Here we go again. Another tropical cyclone threat could make landfall in the northern U.S. Gulf Coast later this week. Readers may recall, the 2020 Atlantic hurricane season has been unusually busy (read: here). The season runs from June 1 through Nov. 30, and as we discussed weeks ago, the remaining two months of the season could remain active.
The National Hurricane Center (NHC) released a statement Monday morning outlining how Tropical Storm Delta could strengthen into a hurricane with potential landfall impacts in the northern Gulf Coast later this week.
"Tropical Storm Delta Advisory 3A: Tropical Depression Strengthens Into a Tropical Storm. Additional Strengthening Likely Over the Next Few Days," the National Hurricane Center (NHC) said in a tweet.
Tropical Storm #Delta has formed over the northwestern Caribbean Sea. Additional strengthening is likely and the system is expected to be at or near hurricane strength when it pass near or over western Cuba late Tuesday or early Wednesday. Latest at https://t.co/tW4KeGdBFb pic.twitter.com/qBJJdAh6Ze— National Hurricane Center (@NHC_Atlantic) October 5, 2020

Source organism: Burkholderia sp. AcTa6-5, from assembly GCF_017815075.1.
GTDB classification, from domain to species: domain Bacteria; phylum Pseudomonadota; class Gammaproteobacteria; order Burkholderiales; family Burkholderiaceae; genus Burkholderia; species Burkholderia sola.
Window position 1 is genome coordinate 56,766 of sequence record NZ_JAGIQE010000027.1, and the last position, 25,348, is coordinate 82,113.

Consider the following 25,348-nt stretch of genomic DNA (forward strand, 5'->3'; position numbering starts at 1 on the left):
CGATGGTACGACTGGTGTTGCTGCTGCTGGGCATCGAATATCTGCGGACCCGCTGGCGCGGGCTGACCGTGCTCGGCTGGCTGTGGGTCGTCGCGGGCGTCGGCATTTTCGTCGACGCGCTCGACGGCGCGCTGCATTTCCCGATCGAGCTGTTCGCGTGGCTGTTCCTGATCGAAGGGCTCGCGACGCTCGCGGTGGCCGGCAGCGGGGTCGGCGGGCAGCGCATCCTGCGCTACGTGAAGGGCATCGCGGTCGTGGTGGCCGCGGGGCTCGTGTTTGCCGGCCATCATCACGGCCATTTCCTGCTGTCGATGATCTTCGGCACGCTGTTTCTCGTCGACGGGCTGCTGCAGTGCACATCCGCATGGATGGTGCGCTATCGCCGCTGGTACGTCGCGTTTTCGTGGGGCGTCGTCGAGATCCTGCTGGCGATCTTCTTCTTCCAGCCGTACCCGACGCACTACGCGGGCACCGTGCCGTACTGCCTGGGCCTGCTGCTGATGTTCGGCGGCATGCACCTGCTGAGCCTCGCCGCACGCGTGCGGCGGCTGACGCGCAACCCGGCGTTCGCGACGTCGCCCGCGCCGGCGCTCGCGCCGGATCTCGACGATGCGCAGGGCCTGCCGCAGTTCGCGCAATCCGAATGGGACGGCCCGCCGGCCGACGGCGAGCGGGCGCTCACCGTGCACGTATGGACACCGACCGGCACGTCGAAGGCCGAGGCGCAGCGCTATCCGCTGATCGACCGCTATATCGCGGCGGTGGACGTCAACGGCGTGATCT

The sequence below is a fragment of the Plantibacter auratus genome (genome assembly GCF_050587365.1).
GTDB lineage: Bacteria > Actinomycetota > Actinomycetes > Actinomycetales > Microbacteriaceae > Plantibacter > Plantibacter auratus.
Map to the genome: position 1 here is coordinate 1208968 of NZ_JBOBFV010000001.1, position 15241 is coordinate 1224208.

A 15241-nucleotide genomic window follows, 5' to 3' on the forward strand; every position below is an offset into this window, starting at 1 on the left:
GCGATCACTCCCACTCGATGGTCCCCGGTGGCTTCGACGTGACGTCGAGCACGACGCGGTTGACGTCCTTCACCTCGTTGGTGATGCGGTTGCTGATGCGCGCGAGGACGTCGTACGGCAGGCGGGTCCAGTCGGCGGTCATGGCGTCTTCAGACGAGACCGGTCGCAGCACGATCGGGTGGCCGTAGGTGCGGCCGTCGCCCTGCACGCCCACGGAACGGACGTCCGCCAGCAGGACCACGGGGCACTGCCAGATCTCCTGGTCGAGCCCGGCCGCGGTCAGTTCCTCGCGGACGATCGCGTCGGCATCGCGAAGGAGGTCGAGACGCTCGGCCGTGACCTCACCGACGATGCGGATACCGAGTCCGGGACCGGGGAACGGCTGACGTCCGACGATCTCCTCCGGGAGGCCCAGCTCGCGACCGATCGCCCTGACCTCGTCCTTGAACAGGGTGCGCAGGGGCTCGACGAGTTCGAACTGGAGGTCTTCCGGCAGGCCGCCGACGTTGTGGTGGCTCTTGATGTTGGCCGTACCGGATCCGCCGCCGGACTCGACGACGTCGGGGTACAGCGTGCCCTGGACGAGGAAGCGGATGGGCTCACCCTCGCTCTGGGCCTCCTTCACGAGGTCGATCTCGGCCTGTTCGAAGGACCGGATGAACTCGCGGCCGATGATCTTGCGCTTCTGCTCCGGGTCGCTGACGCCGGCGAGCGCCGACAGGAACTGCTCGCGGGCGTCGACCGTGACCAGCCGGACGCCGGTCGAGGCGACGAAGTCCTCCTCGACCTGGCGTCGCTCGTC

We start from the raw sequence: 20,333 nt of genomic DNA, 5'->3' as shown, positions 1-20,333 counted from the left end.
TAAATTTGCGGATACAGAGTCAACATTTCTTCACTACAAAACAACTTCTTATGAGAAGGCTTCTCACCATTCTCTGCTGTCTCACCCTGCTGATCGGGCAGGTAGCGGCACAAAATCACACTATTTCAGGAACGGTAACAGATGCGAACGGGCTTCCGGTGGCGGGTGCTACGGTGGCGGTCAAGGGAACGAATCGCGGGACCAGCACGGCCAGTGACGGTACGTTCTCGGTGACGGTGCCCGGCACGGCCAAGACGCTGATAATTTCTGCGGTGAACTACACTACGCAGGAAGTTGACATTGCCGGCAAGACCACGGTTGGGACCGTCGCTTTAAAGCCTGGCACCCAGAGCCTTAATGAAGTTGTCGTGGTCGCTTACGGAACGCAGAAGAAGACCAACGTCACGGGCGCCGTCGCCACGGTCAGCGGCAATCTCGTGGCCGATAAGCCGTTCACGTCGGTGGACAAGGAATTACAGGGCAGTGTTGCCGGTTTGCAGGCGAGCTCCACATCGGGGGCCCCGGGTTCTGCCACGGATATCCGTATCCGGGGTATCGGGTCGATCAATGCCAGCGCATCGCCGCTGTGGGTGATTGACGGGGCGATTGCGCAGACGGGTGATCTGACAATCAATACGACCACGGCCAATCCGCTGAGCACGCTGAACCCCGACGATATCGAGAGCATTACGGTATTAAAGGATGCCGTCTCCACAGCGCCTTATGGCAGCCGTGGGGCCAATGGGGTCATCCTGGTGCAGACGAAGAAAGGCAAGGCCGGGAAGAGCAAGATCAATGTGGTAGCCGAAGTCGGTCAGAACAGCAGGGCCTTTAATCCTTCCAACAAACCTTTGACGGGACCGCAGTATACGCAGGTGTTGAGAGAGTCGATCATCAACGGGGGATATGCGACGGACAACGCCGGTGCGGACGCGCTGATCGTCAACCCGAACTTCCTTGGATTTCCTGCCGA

Dela is centered near Jamaica early Monday morning, moving west-northwest at ten mph, could become a Category 1 on Wednesday as it moves near western Cuba. Weather models then show the system hooking right on Thursday and strengthening to a Category 2, for potential landfall on Friday. As for pinpointing the exact location of landfall remains uncertain, but the greatest possible impact areas are somewhere between Louisiana into the Florida Panhandle.
"Delta could interact with Tropical Storm Gamma for a period of time later Tuesday through Wednesday as it tracks into the Gulf of Mexico. That interaction might have some effect on the future track and intensity of Delta; however, details are uncertain," The Weather Channel said.
It's too early to determine Delta's exact landfall location and impacts it will have, but readers should follow the storm's developments as the week progresses.